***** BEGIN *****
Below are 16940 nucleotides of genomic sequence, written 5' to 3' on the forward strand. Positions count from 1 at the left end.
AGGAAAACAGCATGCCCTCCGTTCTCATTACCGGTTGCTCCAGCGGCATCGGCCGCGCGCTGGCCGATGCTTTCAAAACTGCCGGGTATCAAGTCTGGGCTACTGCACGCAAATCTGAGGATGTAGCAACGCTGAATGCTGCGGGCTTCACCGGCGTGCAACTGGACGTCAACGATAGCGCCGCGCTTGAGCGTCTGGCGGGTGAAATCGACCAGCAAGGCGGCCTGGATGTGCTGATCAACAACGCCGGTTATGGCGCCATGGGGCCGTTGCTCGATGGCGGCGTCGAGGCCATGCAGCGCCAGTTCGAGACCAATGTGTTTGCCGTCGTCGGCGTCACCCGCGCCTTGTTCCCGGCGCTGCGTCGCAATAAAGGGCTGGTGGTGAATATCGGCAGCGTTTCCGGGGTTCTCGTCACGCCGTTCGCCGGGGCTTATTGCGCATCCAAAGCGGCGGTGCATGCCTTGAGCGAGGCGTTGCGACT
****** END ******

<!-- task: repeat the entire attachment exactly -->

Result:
Below are 16940 nucleotides of genomic sequence, written 5' to 3' on the forward strand. Positions count from 1 at the left end.
AGGAAAACAGCATGCCCTCCGTTCTCATTACCGGTTGCTCCAGCGGCATCGGCCGCGCGCTGGCCGATGCTTTCAAAACTGCCGGGTATCAAGTCTGGGCTACTGCACGCAAATCTGAGGATGTAGCAACGCTGAATGCTGCGGGCTTCACCGGCGTGCAACTGGACGTCAACGATAGCGCCGCGCTTGAGCGTCTGGCGGGTGAAATCGACCAGCAAGGCGGCCTGGATGTGCTGATCAACAACGCCGGTTATGGCGCCATGGGGCCGTTGCTCGATGGCGGCGTCGAGGCCATGCAGCGCCAGTTCGAGACCAATGTGTTTGCCGTCGTCGGCGTCACCCGCGCCTTGTTCCCGGCGCTGCGTCGCAATAAAGGGCTGGTGGTGAATATCGGCAGCGTTTCCGGGGTTCTCGTCACGCCGTTCGCCGGGGCTTATTGCGCATCCAAAGCGGCGGTGCATGCCTTGAGCGAGGCGTTGCGACT